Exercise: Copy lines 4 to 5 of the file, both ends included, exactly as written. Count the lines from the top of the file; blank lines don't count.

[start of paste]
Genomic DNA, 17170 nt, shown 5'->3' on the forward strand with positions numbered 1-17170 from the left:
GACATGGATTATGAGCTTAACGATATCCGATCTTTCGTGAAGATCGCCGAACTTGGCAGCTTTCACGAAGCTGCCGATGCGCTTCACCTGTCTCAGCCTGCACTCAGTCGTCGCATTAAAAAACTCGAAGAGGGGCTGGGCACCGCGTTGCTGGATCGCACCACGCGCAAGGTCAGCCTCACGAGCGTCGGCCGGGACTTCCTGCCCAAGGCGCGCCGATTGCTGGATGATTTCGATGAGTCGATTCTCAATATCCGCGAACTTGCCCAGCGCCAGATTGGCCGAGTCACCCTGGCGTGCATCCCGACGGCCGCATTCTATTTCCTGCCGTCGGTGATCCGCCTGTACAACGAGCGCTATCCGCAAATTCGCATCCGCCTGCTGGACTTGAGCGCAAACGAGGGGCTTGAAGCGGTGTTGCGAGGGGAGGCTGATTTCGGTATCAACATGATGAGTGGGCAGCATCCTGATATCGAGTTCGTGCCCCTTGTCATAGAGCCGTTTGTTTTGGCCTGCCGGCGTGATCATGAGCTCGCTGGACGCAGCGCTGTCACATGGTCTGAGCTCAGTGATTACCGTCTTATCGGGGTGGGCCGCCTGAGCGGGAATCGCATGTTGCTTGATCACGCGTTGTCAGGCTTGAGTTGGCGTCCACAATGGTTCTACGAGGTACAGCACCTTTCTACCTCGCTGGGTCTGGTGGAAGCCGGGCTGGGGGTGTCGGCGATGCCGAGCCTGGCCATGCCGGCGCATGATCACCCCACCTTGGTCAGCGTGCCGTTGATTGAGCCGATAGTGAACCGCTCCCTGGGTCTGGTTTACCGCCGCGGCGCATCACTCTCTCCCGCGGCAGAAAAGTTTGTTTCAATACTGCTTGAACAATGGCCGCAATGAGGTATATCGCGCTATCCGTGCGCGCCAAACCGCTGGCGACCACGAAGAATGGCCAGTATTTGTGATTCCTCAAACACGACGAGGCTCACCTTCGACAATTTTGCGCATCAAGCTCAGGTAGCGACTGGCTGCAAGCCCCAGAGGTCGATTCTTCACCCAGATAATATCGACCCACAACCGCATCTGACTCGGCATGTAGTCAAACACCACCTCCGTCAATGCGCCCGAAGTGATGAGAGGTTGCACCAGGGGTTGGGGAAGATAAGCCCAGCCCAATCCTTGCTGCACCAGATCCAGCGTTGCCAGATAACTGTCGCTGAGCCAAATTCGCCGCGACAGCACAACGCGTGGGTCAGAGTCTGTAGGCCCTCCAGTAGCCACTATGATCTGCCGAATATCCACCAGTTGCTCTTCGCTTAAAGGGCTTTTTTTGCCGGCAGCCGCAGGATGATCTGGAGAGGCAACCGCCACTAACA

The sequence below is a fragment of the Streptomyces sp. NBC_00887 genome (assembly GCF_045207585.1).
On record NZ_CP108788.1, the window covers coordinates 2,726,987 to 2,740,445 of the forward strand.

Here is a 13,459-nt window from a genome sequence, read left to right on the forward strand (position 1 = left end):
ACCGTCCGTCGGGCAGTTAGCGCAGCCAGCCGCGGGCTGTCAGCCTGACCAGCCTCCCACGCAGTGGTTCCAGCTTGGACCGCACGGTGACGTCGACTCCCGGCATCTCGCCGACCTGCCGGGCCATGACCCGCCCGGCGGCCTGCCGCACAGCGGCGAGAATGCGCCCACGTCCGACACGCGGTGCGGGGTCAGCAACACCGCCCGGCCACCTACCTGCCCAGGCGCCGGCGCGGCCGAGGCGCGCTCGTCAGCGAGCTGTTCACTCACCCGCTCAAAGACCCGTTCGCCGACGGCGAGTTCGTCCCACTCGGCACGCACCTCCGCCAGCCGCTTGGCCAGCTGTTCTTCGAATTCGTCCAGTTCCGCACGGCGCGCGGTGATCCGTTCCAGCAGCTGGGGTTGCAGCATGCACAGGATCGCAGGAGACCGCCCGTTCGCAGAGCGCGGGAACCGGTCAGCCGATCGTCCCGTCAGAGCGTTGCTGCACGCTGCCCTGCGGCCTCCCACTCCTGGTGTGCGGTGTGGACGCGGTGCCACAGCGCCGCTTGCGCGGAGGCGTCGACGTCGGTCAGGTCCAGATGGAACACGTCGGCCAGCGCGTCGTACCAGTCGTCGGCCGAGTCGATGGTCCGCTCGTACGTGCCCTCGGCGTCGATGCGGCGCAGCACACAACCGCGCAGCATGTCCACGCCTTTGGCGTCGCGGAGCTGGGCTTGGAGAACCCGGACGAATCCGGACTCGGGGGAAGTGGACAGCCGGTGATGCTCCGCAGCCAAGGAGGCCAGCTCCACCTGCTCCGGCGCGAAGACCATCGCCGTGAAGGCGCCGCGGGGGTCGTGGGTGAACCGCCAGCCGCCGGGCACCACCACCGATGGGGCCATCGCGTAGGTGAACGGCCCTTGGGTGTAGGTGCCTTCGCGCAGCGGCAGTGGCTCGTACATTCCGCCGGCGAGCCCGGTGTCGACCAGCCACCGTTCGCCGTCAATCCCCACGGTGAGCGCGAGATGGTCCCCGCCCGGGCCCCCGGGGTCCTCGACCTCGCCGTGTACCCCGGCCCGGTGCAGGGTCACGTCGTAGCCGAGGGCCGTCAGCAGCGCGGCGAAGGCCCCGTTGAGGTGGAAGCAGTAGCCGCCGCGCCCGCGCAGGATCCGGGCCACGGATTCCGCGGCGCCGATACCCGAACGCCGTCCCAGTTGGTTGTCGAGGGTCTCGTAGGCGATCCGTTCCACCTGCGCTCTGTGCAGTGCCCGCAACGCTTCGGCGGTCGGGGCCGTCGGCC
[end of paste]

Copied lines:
On record NZ_CP108788.1, the window covers coordinates 2,726,987 to 2,740,445 of the forward strand.

Here is a 13,459-nt window from a genome sequence, read left to right on the forward strand (position 1 = left end):